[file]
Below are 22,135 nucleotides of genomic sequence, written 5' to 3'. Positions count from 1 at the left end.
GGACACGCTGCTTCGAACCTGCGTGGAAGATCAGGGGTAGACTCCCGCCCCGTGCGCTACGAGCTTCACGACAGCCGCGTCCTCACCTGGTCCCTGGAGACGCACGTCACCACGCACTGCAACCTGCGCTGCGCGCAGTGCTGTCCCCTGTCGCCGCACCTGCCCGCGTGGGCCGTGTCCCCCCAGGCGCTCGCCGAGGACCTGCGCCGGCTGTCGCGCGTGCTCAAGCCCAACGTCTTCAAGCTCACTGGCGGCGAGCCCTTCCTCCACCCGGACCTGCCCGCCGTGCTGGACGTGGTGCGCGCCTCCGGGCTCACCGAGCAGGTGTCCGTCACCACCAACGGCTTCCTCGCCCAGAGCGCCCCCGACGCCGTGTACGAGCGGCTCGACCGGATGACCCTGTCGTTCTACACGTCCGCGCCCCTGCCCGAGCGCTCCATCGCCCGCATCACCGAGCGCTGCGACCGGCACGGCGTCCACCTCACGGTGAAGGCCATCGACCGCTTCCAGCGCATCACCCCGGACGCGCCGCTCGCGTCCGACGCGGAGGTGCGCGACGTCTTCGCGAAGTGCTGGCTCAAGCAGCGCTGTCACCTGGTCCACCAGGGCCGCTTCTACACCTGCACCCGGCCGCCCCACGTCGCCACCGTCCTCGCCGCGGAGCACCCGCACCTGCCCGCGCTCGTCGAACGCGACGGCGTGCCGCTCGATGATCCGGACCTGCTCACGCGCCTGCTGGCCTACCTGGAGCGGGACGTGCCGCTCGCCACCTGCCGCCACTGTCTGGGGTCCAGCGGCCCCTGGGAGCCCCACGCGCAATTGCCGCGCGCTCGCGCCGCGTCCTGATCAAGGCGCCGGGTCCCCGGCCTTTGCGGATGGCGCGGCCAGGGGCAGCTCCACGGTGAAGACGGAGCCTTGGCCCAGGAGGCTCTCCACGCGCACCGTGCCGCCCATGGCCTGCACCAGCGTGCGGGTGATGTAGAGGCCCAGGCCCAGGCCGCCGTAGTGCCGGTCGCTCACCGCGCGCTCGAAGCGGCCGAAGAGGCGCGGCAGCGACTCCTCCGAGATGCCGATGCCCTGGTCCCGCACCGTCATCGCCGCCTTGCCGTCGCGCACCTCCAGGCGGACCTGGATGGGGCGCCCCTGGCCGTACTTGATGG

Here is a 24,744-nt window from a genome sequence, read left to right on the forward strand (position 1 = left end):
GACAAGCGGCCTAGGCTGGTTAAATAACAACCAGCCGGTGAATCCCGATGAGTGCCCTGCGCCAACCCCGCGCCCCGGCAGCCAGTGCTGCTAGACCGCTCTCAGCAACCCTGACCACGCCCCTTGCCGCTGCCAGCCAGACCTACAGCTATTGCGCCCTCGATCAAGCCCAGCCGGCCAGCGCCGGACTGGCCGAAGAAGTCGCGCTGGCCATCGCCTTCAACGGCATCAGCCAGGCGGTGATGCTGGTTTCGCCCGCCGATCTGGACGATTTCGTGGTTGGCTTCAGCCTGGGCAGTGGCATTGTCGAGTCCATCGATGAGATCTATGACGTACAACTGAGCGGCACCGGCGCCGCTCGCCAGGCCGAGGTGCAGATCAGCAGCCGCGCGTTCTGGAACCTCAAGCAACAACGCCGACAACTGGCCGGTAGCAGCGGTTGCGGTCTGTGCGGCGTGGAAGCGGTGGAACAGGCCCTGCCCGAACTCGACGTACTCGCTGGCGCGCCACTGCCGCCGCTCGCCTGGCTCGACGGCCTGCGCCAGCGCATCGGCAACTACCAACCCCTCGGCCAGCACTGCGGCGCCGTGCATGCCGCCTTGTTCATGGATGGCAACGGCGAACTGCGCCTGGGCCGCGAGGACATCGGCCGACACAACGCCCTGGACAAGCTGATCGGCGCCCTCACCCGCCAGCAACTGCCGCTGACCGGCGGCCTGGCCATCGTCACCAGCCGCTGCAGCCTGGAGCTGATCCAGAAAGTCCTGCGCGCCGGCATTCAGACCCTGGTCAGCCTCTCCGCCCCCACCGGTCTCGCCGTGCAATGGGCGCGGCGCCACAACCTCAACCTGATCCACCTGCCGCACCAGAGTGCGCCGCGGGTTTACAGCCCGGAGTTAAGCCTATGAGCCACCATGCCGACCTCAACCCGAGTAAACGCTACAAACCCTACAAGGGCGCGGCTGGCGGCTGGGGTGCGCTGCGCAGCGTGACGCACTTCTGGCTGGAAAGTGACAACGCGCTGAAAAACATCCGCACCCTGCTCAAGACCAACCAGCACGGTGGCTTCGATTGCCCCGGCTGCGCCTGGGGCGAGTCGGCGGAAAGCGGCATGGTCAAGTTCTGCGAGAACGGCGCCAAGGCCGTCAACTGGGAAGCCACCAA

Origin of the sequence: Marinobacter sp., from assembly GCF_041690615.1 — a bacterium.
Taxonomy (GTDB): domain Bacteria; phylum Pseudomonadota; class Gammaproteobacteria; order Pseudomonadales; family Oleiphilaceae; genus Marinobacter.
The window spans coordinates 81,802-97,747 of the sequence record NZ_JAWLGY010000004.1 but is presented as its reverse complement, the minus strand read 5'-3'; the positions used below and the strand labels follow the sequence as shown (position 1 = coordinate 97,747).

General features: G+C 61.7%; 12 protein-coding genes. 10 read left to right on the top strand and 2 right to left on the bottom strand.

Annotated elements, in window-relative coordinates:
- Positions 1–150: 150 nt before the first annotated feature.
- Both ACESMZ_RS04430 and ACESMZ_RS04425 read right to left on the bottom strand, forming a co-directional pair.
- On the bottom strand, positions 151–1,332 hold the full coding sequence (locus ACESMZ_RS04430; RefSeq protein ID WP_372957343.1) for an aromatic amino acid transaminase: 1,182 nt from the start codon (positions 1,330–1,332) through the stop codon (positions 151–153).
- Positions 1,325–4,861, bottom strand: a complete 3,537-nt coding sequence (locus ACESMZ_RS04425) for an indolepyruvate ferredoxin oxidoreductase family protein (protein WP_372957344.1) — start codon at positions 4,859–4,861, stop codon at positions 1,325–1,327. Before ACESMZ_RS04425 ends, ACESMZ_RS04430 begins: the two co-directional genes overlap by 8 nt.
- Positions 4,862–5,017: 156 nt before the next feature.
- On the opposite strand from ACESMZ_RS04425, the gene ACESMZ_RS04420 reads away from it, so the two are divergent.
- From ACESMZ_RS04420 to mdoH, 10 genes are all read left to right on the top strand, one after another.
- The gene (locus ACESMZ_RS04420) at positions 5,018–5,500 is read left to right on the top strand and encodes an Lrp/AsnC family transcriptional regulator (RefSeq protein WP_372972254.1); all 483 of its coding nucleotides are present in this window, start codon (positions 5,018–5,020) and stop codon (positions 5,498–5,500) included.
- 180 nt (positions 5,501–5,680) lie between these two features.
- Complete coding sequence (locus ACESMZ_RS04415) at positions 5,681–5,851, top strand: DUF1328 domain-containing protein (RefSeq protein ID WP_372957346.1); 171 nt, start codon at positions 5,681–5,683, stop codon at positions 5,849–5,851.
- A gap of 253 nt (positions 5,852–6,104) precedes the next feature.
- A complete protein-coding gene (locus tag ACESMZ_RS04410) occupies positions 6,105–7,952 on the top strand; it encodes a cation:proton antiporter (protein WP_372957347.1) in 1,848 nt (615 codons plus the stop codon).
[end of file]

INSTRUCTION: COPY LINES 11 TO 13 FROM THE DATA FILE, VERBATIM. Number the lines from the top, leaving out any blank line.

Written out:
- Both ACESMZ_RS04430 and ACESMZ_RS04425 read right to left on the bottom strand, forming a co-directional pair.
- On the bottom strand, positions 151–1,332 hold the full coding sequence (locus ACESMZ_RS04430; RefSeq protein ID WP_372957343.1) for an aromatic amino acid transaminase: 1,182 nt from the start codon (positions 1,330–1,332) through the stop codon (positions 151–153).
- Positions 1,325–4,861, bottom strand: a complete 3,537-nt coding sequence (locus ACESMZ_RS04425) for an indolepyruvate ferredoxin oxidoreductase family protein (protein WP_372957344.1) — start codon at positions 4,859–4,861, stop codon at positions 1,325–1,327. Before ACESMZ_RS04425 ends, ACESMZ_RS04430 begins: the two co-directional genes overlap by 8 nt.